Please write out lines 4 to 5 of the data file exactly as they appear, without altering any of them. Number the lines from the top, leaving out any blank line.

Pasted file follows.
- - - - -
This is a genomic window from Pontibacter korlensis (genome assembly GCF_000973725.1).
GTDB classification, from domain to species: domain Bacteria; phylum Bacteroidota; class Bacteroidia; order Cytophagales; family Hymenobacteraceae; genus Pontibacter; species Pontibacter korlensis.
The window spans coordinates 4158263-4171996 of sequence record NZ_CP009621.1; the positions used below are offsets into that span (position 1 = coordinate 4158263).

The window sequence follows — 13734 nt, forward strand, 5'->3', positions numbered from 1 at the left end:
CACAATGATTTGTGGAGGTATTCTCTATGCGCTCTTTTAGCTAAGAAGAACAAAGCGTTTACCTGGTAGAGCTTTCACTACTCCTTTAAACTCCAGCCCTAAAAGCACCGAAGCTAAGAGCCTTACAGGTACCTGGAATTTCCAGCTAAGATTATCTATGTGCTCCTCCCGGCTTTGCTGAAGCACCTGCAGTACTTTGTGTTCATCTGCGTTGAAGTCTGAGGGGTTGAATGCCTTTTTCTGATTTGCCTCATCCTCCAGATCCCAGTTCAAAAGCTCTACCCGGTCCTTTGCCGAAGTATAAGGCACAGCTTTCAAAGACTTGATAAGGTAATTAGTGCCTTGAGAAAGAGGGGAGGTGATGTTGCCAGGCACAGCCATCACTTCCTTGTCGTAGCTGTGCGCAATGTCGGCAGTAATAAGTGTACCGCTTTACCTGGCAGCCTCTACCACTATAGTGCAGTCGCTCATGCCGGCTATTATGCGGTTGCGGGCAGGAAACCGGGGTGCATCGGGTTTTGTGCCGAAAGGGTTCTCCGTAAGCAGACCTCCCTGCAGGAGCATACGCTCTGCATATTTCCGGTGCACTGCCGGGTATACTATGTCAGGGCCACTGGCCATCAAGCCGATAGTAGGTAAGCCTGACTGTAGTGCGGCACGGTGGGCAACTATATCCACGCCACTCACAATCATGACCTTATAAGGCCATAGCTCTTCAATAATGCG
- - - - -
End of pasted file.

The window sequence follows — 13734 nt, forward strand, 5'->3', positions numbered from 1 at the left end:
CACAATGATTTGTGGAGGTATTCTCTATGCGCTCTTTTAGCTAAGAAGAACAAAGCGTTTACCTGGTAGAGCTTTCACTACTCCTTTAAACTCCAGCCCTAAAAGCACCGAAGCTAAGAGCCTTACAGGTACCTGGAATTTCCAGCTAAGATTATCTATGTGCTCCTCCCGGCTTTGCTGAAGCACCTGCAGTACTTTGTGTTCATCTGCGTTGAAGTCTGAGGGGTTGAATGCCTTTTTCTGATTTGCCTCATCCTCCAGATCCCAGTTCAAAAGCTCTACCCGGTCCTTTGCCGAAGTATAAGGCACAGCTTTCAAAGACTTGATAAGGTAATTAGTGCCTTGAGAAAGAGGGGAGGTGATGTTGCCAGGCACAGCCATCACTTCCTTGTCGTAGCTGTGCGCAATGTCGGCAGTAATAAGTGTACCGCTTTACCTGGCAGCCTCTACCACTATAGTGCAGTCGCTCATGCCGGCTATTATGCGGTTGCGGGCAGGAAACCGGGGTGCATCGGGTTTTGTGCCGAAAGGGTTCTCCGTAAGCAGACCTCCCTGCAGGAGCATACGCTCTGCATATTTCCGGTGCACTGCCGGGTATACTATGTCAGGGCCACTGGCCATCAAGCCGATAGTAGGTAAGCCTGACTGTAGTGCGGCACGGTGGGCAACTATATCCACGCCACTCACAATCATGACCTTATAAGGCCATAGCTCTTCAATAATGCG